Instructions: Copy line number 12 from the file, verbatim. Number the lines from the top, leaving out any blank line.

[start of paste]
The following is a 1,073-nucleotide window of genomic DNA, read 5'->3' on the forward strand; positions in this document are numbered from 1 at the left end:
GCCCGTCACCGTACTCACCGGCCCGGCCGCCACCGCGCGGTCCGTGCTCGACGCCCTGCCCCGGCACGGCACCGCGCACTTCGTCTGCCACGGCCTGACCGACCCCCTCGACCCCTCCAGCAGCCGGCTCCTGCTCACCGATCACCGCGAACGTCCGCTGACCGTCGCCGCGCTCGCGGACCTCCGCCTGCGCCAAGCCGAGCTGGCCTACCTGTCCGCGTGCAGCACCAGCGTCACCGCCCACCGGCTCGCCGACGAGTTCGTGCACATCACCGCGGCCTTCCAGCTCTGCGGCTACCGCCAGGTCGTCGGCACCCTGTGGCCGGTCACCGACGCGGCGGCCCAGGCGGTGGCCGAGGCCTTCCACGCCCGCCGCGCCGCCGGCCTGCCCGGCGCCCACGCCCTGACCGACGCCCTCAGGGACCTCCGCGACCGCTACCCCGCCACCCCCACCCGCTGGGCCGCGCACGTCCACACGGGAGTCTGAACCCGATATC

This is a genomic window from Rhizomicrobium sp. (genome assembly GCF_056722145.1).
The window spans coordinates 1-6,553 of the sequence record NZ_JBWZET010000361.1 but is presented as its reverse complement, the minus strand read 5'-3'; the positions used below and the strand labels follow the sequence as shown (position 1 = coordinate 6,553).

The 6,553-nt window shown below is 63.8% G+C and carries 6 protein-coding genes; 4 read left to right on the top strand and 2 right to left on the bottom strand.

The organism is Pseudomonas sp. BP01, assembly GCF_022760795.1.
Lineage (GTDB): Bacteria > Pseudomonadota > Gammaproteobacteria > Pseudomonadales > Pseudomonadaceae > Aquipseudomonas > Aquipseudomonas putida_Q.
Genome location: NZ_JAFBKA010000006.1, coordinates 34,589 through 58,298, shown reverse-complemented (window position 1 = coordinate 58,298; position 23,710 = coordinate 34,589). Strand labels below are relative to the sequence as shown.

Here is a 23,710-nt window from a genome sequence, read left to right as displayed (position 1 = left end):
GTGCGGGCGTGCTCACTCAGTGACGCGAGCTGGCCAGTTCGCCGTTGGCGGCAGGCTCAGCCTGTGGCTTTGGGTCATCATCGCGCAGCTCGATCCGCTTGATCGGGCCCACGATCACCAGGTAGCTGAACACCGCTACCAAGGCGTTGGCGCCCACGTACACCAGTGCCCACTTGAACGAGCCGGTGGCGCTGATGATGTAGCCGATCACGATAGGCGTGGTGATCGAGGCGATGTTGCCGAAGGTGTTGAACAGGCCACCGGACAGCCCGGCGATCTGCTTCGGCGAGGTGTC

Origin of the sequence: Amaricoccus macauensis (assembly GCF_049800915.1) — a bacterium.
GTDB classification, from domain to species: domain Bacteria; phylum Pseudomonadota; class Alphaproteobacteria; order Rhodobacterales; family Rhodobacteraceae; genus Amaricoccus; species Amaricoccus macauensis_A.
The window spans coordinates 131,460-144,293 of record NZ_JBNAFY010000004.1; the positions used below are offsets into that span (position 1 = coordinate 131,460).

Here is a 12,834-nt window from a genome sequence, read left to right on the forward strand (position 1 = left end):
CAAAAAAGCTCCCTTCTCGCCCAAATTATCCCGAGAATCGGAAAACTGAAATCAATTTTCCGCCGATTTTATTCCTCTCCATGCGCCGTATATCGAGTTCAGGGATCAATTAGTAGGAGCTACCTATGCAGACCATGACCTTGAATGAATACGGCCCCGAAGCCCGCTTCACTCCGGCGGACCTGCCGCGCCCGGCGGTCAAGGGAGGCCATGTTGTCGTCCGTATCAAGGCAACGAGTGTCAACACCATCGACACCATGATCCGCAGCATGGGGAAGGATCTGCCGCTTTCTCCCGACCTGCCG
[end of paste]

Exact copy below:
GTDB classification, from domain to species: domain Bacteria; phylum Pseudomonadota; class Alphaproteobacteria; order Rhodobacterales; family Rhodobacteraceae; genus Amaricoccus; species Amaricoccus macauensis_A.